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Mickey Callaway ‘shocked’ Dominic Smith was late to first game

Mickey Callaway ‘shocked’ Dominic Smith was late to first game

PORT ST. LUCIE — The gates had not even opened. The field was not even ready for batting practice on his first “game day,” as a big league manager and Mickey Callaway had to make an important move. The Mets first-time manager had to bench one of the organization’s top prospects for showing up late to work.

Otherwise, Callaway had a “great,” time managing his first game.

“It’s different. I have different responsibilities on the bench,” Callaway said. “It was fun today, taking guys out, you have to talk to everyone of them. If I take a guy out, I have to talk to two people at a time, so (bench coach) Gary (DiSarcina) did a great job of making that happen. I have responsible to put on signs now in situations. That’s something I am getting used to. We’re not giving a ton of signs early in spring training. I am going to start looking to (third base coach) Glenn Sherlock when giving signs in those instances and getting used to it.”

Callaway began his day by benching Dominic Smith for showing up late to team meetings. He called it “a little shocking,” that Smith, who is targeted for Triple-A after a disappointing major league debut last fall, would be late on the first day of games.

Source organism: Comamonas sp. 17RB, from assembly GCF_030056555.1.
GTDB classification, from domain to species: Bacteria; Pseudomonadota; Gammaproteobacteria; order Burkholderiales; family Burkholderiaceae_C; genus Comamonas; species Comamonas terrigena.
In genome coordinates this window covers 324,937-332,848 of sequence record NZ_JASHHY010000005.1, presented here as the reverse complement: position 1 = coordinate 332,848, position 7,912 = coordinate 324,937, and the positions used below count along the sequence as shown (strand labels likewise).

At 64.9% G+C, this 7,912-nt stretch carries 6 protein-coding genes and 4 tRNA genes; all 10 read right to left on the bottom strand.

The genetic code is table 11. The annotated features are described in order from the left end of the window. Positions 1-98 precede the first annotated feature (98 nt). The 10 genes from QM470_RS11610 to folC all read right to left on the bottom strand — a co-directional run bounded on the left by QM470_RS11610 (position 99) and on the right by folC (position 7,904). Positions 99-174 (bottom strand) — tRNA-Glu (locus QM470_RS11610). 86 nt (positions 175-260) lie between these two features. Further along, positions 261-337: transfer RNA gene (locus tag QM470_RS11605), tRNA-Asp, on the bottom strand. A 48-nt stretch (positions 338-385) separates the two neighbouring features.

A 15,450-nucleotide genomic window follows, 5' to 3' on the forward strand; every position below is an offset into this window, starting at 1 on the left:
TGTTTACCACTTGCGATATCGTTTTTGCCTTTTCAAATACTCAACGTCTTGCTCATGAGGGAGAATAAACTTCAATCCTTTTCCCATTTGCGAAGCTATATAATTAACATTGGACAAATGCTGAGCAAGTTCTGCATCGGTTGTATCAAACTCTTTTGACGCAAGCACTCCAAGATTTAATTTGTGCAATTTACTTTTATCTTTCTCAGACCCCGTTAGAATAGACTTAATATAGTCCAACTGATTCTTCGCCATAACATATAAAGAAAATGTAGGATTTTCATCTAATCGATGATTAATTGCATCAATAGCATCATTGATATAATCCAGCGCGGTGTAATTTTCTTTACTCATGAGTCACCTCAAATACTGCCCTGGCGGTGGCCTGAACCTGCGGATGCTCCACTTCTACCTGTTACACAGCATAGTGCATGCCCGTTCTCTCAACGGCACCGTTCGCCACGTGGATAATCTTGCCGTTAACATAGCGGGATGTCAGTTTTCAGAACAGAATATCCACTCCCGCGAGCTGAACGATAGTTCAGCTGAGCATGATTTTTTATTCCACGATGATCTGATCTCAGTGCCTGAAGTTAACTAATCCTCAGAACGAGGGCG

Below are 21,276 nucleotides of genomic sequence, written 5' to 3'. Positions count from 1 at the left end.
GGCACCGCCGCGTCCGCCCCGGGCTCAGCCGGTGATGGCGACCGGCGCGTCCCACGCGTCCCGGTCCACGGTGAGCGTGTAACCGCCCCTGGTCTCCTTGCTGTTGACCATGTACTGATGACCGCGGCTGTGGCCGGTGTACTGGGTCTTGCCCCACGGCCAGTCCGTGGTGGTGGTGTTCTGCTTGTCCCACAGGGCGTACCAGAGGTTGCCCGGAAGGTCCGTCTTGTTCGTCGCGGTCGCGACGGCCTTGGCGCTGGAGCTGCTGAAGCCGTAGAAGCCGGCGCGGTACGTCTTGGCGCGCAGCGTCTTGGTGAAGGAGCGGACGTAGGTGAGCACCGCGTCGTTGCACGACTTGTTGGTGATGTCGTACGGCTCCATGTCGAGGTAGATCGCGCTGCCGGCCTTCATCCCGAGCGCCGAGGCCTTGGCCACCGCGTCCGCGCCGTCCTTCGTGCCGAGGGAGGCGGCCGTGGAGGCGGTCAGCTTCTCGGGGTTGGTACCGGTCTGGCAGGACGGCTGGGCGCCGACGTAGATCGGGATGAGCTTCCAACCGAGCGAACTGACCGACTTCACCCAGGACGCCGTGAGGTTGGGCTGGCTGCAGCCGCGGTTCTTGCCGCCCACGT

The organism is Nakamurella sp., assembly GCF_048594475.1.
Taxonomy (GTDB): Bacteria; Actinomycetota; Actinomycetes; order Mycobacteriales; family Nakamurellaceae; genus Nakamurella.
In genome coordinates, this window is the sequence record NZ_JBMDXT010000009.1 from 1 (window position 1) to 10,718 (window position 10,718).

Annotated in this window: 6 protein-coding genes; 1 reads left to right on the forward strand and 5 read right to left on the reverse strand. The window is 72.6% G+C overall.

Mets’ Zack Wheeler sets good example on how to fight for your job

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MLB spring training is in full swing for the New York Mets

“It’s the first thing we said in our little meeting about expectations,” Callaway said of being on time.

While Callaway didn’t broadcast what happened, he allowed Smith to address it with reporters first, he definitely set a tone with the team. After preaching accountability to the team for the past two weeks, he showed that he will consistently mette out the consequences.

“The team knows. I didn’t say anything, but they know, they are around, they knew who was supposed to play and who wasn’t in there,” Callaway said.

***